2011 will be one tough year for legislative budget writers in Colorado. To begin, they will face one of the toughest budget years in our state’s history. Add to that the fact that split control of the legislature means the Joint Budget Committee will be made up of three Republicans and three Democrats. And if that’s not enough of a challenge, the six members of the JBC will have three cumulative years of experience on the budget panel.
As we struggle to emerge from the recession, balancing Colorado’s budget continues to be a difficult problem. Depending upon how revenues from the holiday season come in, we’re likely to fact a budget deficit of plus or minus $1 billion. It’s always difficult to address a problem like this, but given the fact that very difficult decisions have already been made over the last couple of years, it will be even harder going forward. The days of cutting discretionary programs and implementing gimmicks are gone, and most of the money that can easily be transferred from cash funds has already been used.
Colorado’s Joint Budget Committee is made up of two members of the majority party and one member of the minority party from both the House of Representatives and the Senate. As Republicans will control the House and Democrats the Senate for the next two years, each party will have three members on the budget committee. While budget writers must always find compromises to introduce and pass a budget, the political split when one party controls each house makes it more difficult that when two-thirds of the members are of the same party, as happens when both houses are in the hands of the same party.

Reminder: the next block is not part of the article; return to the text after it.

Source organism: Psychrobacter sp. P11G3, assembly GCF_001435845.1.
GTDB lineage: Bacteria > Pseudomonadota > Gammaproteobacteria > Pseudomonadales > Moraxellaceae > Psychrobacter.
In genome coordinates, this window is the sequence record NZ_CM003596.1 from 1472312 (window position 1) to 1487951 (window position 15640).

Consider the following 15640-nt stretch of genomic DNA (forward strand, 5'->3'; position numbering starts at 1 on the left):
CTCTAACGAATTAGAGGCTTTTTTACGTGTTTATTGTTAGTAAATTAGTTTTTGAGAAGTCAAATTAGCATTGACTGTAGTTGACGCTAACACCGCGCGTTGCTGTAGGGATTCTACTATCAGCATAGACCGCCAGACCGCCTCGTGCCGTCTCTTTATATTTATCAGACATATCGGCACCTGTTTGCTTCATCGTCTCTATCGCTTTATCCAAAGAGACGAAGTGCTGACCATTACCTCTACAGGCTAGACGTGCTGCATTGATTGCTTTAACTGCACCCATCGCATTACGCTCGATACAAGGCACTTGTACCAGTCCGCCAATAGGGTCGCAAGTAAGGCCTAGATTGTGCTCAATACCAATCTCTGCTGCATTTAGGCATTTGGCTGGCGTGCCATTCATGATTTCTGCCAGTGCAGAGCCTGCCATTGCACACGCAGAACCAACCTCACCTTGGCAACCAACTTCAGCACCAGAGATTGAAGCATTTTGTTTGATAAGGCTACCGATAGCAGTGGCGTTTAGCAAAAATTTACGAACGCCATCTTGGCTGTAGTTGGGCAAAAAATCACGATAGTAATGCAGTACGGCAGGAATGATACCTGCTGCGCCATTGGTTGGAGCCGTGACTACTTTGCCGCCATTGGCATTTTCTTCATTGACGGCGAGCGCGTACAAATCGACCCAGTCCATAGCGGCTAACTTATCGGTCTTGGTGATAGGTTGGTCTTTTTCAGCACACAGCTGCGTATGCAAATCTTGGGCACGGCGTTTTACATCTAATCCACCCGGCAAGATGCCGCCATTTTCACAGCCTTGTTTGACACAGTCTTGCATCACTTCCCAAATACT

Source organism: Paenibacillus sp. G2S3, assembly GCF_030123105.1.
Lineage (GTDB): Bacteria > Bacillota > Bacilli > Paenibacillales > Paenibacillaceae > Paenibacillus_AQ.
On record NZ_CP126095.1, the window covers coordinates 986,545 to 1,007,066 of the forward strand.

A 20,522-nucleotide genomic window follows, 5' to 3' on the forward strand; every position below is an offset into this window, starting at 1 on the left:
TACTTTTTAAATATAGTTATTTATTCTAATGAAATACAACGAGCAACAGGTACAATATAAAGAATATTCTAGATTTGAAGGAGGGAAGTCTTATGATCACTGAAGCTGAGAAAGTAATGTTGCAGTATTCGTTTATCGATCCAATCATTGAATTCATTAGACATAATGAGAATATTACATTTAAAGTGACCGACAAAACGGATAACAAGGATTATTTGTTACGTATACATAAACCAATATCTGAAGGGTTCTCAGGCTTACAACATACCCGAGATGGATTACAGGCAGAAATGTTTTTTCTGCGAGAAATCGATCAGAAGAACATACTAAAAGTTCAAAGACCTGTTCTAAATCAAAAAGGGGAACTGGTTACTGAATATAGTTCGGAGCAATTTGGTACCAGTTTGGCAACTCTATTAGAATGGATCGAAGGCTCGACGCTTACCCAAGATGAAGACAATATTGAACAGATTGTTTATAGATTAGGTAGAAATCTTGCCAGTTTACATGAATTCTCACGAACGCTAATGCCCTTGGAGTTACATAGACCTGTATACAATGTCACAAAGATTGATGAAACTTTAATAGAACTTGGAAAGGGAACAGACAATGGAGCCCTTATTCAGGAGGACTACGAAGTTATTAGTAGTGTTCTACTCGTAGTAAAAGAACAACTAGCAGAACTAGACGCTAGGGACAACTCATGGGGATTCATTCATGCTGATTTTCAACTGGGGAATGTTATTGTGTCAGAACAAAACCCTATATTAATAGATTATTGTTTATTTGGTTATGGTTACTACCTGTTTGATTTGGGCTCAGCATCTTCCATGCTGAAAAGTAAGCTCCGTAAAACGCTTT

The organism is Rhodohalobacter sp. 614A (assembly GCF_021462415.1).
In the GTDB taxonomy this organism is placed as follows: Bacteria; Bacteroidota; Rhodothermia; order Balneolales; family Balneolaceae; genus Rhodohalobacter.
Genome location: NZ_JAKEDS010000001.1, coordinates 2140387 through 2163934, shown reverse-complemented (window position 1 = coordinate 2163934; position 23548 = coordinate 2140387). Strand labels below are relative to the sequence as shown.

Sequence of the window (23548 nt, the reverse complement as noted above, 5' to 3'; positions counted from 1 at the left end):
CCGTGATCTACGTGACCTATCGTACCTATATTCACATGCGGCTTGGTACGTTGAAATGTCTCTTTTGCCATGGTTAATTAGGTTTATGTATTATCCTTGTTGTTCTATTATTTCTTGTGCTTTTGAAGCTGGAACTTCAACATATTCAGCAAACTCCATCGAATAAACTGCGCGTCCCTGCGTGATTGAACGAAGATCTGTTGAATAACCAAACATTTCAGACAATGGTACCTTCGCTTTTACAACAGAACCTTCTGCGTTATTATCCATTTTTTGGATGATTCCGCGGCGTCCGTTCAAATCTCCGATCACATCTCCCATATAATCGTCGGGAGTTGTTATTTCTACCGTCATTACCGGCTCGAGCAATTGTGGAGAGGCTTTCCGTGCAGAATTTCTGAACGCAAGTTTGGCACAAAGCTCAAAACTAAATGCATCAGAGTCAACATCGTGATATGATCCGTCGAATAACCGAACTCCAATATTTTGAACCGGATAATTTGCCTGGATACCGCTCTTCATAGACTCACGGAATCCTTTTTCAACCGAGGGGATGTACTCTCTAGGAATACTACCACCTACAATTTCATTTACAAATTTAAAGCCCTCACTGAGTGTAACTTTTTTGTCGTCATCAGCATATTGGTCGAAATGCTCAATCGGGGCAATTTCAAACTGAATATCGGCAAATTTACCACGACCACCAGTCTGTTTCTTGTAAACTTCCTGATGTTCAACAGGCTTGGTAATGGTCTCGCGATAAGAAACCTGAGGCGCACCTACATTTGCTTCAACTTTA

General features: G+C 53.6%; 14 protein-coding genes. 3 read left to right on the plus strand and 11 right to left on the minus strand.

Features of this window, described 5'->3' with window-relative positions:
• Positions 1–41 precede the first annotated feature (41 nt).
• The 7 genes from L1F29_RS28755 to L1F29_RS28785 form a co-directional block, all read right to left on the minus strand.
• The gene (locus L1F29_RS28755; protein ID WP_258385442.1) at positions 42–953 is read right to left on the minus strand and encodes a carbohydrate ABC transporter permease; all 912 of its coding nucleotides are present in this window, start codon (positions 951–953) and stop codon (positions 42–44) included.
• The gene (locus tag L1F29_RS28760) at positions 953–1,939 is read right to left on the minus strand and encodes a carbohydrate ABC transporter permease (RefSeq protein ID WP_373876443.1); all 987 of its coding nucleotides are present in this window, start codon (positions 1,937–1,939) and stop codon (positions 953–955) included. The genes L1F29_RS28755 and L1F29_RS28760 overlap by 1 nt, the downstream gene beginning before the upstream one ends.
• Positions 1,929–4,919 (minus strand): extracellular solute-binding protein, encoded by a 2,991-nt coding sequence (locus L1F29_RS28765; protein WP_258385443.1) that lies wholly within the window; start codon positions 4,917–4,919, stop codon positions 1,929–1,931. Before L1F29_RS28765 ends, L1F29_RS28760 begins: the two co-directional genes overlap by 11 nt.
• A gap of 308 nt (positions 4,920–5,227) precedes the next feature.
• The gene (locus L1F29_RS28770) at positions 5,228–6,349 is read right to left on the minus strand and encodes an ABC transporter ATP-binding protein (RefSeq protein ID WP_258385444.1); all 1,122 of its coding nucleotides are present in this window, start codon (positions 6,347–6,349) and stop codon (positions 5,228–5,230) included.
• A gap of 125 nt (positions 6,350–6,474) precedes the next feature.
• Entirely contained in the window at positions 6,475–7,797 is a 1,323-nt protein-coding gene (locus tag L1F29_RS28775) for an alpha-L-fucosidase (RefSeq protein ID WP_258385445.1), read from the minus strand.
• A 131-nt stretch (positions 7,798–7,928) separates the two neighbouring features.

Because of a variety of factors, most notably term limits, only two of the six members of the budget committee have experience on the committee, and those two members have just three cumulative years of experience. Rep. Mark Ferrandino has two years experience on the budget committee, and Sen.-elect Kent Lambert was a committee member last year while he was in the House. Sens. Mary Hodge and Pat Steadman and Reps. Cheri Gerou and Rep.-elect Jon Becker will all be serving their first year on the panel. Gerou, who represents the Evergreen and Conifer area, and Hodge were designated for service last spring and have been getting ready, but it will still be a lot of work for them. Becker, who was just elected, will be the first freshman to serve on the JBC since Bernie Buescher in 2005.
The hardest legislative issues during any economic downturn are those involving the budget, and the combination of it being the third bad year in a row, a JBC split evenly by party and a committee that will need to get a lot of on the job training means it will be even harder in 2011.
Greg Romberg is president of Romberg and Associates, a government relations and public affairs firm. He lives in Evergreen with his wife, Laurie, and three daughters.